Unaccredited hospitals include small, rural facilities that can't afford accrediting regulations, such as having quick access to an anesthesiologist for obstetric patients in case an emergency Caesarean section is needed, Schyve said.
© 2002 Associated Press. All rights reserved. This material may not be published, broadcast, rewritten or redistributed.
40+ a day? Is that all? I'd be willing to be the actual number is much higher in many facilities.......
If the joint commission wants to reduce med errors they should also look at things like floating and short staffing. Telling a nurse with 12 patients to take a six step when administering meds will not accomplish much. If you want to add an additional step to passing medications add it to the burdens of a nurse who is taking care of 4 or 5 patients not 12.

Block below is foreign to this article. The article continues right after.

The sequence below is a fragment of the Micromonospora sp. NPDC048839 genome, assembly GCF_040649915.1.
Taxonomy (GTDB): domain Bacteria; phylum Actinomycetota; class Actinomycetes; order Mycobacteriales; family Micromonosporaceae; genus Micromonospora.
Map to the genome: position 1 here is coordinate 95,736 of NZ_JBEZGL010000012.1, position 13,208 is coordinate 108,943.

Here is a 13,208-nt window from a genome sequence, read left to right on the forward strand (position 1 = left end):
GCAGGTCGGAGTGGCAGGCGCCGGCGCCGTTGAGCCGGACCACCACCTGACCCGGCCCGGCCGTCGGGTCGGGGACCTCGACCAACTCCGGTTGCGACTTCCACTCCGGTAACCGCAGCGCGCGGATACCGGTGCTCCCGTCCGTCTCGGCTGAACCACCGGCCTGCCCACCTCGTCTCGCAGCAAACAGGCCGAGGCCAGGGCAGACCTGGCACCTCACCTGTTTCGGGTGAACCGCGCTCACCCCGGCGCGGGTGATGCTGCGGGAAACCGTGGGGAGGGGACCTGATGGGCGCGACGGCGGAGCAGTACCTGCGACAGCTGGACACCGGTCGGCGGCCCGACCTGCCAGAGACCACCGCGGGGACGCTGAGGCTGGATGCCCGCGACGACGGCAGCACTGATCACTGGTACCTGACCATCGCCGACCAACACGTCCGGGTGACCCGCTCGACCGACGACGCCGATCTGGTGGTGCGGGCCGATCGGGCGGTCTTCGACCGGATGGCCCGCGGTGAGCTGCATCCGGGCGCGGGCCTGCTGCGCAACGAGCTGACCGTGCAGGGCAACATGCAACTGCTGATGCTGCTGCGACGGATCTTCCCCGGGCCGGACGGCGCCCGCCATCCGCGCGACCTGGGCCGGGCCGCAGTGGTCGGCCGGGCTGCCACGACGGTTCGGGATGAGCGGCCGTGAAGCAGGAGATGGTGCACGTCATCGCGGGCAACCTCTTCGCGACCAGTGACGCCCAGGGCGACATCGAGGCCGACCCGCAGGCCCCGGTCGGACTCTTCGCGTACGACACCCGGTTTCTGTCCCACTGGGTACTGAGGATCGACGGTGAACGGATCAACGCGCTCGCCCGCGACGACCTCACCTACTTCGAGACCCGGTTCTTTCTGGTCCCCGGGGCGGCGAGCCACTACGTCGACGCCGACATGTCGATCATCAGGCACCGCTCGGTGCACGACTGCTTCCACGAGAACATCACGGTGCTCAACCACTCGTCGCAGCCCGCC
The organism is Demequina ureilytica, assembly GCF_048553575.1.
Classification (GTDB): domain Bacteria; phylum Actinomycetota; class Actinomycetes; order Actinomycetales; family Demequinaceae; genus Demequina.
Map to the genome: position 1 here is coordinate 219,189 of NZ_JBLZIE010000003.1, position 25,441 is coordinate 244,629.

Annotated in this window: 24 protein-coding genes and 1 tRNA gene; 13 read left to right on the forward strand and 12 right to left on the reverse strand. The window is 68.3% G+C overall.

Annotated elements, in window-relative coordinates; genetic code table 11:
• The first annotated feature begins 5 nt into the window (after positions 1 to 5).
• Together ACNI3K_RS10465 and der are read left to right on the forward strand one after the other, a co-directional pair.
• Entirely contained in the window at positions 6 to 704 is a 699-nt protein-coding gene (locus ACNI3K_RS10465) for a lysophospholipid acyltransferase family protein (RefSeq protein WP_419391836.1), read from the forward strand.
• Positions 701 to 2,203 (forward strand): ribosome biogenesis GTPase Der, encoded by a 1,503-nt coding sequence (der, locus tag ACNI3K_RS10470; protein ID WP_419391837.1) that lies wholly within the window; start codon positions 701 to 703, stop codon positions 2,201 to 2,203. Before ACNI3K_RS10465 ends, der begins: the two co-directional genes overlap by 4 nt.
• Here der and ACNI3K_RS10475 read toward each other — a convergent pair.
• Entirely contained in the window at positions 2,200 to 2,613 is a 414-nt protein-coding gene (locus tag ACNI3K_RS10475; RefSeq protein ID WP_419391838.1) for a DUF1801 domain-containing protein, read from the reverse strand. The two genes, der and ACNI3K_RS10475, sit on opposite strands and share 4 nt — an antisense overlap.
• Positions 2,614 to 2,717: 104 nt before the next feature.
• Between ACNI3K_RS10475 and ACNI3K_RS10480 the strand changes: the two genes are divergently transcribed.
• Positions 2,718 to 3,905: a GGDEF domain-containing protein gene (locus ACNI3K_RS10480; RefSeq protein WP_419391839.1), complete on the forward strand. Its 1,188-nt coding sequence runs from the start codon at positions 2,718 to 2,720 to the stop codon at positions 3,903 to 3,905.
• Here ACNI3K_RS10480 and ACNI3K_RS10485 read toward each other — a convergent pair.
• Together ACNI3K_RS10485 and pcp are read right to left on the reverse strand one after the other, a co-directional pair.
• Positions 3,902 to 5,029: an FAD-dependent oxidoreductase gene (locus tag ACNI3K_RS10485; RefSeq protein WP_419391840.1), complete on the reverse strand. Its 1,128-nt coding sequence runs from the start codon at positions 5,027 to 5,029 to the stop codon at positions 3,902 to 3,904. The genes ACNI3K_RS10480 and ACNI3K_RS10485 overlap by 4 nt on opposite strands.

The study follows the Joint Commission's recent announcement of six safety standards it will require starting in January to reduce medical errors
I wonder if one of these 6 safety standards is adequate nurse staffing and reducing distractions during med administration. During the last 6 months of my hospital employment I was often given up to 14 patients. I found it humanly impossible to administer meds within the standard hour window. During my exit interview my message to administration was, "I'm not lowering my standards, so I suggest you up yours."
I was wondering also if improving the short staffing was part of JCAHO's plans. Plus the interruptions during the med pass are a joke. I just love when JCAHO comes up with these new standards for pain control, restraint use, and med passes, but won't come up with standards for safe staffing. What a joke.
shannonRN, BSN, RN